Does the National Party Stand for Destroying What is Left of the Bush? - 3 September 2006

Submitted by Webmaster on Sun, 17/09/2006 - 11:07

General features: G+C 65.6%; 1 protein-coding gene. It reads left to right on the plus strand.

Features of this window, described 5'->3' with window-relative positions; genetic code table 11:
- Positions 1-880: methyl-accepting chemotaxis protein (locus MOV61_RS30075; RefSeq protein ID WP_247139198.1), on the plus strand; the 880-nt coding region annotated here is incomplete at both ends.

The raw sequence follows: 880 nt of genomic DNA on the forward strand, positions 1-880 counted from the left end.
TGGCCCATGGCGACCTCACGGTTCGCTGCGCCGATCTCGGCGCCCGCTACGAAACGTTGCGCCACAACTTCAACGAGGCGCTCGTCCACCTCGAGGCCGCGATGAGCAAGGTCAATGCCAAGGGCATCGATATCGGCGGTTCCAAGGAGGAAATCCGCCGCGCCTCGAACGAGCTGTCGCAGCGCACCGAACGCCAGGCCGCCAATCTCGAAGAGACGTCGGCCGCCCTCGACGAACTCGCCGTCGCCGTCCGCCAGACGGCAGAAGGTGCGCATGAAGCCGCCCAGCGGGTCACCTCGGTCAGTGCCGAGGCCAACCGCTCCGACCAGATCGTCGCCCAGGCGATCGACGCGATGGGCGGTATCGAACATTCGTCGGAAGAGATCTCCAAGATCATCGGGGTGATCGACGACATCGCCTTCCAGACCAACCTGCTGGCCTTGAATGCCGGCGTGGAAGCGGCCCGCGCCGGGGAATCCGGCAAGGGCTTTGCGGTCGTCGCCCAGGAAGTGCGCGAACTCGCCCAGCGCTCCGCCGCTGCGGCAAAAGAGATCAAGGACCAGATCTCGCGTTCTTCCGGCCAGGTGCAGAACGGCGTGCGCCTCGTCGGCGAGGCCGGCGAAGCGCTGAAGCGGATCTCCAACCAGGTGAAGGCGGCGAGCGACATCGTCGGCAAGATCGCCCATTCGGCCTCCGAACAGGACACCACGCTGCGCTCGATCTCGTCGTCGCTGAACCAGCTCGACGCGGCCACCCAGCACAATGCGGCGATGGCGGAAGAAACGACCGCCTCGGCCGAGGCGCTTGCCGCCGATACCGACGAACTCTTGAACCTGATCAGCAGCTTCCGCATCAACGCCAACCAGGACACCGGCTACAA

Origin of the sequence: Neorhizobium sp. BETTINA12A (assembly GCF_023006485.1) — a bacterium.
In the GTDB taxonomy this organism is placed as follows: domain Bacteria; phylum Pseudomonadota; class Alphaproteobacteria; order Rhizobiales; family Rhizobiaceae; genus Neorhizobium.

Bulldozer at work Some areas are dozed Standing dead trees In other areas, all trees have been poisoned Cleared river banks Cleared banks of Fitzroy River The Queensland State Elections are to be held next Saturday (9 Sept 2006). One of the areas where the parties clearly differ is in their stance on land clearing. Legal land clearing is being phased under the current government in 2006. The National-Liberal Party Coalition would like to reverse or greatly water down the Vegetation Management Act which is the Act that prevents new land clearing without a permit and an acceptable reason such as to allow for essential infrastructure. Clearing for agriculture and clearing for development in non-urban area are currently not allowed under the Act.The Act in my view is one of the great triumphs of the Beattie government. It signals the drawing to a close the period of Australia’s development when the bush was an enemy to be conquered and destroyed and the begining of a more symbiotic approach to land use where linkages are formed between people, productivity and the natural environment. Land clearing in most of Queensland has already been so extensive that very little natural vegetation remains. Additional clearing will have drastic consequences such as causing environmental breakdown and extinction of many plants and animals. In past few years in many places, all tree cover has been removed from the banks of major rivers. Removing trees from river banks and river flats destabilises river channels causing erosion of the banks and sedimentation of the river bed. This effect can be dramatic, with narrow deep rivers that always flow growing into broad sandy rivers that only have surface flows in floods. One river in Victoria grew from 6 m wide to 150 m wide. That single incident of channel widening would have swallowed a huge area of productive river flats, killed of the local Murray River Cod population and helped to fill any water impoundments on the river with sand. Another threat is salinity. Tree clearing in the Darling Downs is banned because there is less than 25% of the original tree cover in the catchment and this is less than is required to prevent salinity impacting on Queensland’s best farmland. Salinity occurs when trees are not able to pump up groundwater and the groundwater flows increase and start carrying buried salt back to the surface. Clearing related impacts such as these threaten the productivity of the land that we depend upon.The map below is of Fitzroy Shire which surround Rockhampton. Some of the local National Party members are still pushing for land clearing but what is left to clear? On the map below, the large areas of green on the map are mainly mangrove swamp or bush on the flanks of a mountain range. Even if everything that could be cleared was cleared and pressed into production, this would only increase agricultural production by a few percent and would probably be temporary as most uncleared areas are unsuitable for sustainable agriculture (that’s why they were not cleared before now). I hope that even the Nationals start to realise that supporting more land clearing is an environmentally, socially and economically bankrupt policy. The map below is a remnant vegetation map similar to those produced by the Queensland Government. The data is the most recent data and was captured by satellite in 2003. Three categories of remnant native vegetation are recognised. 'Not of Concern at Present' indicates that more than 30% of the original pre-European settlement extent of the vegetation remains. 'Of Concern' vegetation types only have between 10-30% remaining. 'Endangered' vegetation types were rare to start with or have been reduced to less than 10% of their original extent. Fitzroy Shire is 130 km from east to west. Remnant vegetation map of Fitzroy Shire



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